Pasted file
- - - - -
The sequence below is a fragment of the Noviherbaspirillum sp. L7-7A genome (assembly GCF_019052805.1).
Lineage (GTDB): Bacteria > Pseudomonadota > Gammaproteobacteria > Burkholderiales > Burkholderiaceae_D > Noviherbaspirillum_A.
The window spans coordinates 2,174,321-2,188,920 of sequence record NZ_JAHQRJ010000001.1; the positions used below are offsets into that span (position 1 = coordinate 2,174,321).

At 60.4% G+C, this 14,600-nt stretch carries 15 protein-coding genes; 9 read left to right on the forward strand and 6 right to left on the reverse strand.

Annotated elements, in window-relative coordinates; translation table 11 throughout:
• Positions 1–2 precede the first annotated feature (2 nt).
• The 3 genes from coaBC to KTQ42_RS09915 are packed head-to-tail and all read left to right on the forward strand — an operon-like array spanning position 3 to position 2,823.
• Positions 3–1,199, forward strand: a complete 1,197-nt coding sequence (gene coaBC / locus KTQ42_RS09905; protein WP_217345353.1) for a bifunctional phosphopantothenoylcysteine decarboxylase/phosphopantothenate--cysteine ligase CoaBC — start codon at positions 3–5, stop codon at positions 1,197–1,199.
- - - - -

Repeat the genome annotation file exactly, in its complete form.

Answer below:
The sequence below is a fragment of the Noviherbaspirillum sp. L7-7A genome (assembly GCF_019052805.1).
Lineage (GTDB): Bacteria > Pseudomonadota > Gammaproteobacteria > Burkholderiales > Burkholderiaceae_D > Noviherbaspirillum_A.
The window spans coordinates 2,174,321-2,188,920 of sequence record NZ_JAHQRJ010000001.1; the positions used below are offsets into that span (position 1 = coordinate 2,174,321).

At 60.4% G+C, this 14,600-nt stretch carries 15 protein-coding genes; 9 read left to right on the forward strand and 6 right to left on the reverse strand.

Annotated elements, in window-relative coordinates; translation table 11 throughout:
• Positions 1–2 precede the first annotated feature (2 nt).
• The 3 genes from coaBC to KTQ42_RS09915 are packed head-to-tail and all read left to right on the forward strand — an operon-like array spanning position 3 to position 2,823.
• Positions 3–1,199, forward strand: a complete 1,197-nt coding sequence (gene coaBC / locus KTQ42_RS09905; protein WP_217345353.1) for a bifunctional phosphopantothenoylcysteine decarboxylase/phosphopantothenate--cysteine ligase CoaBC — start codon at positions 3–5, stop codon at positions 1,197–1,199.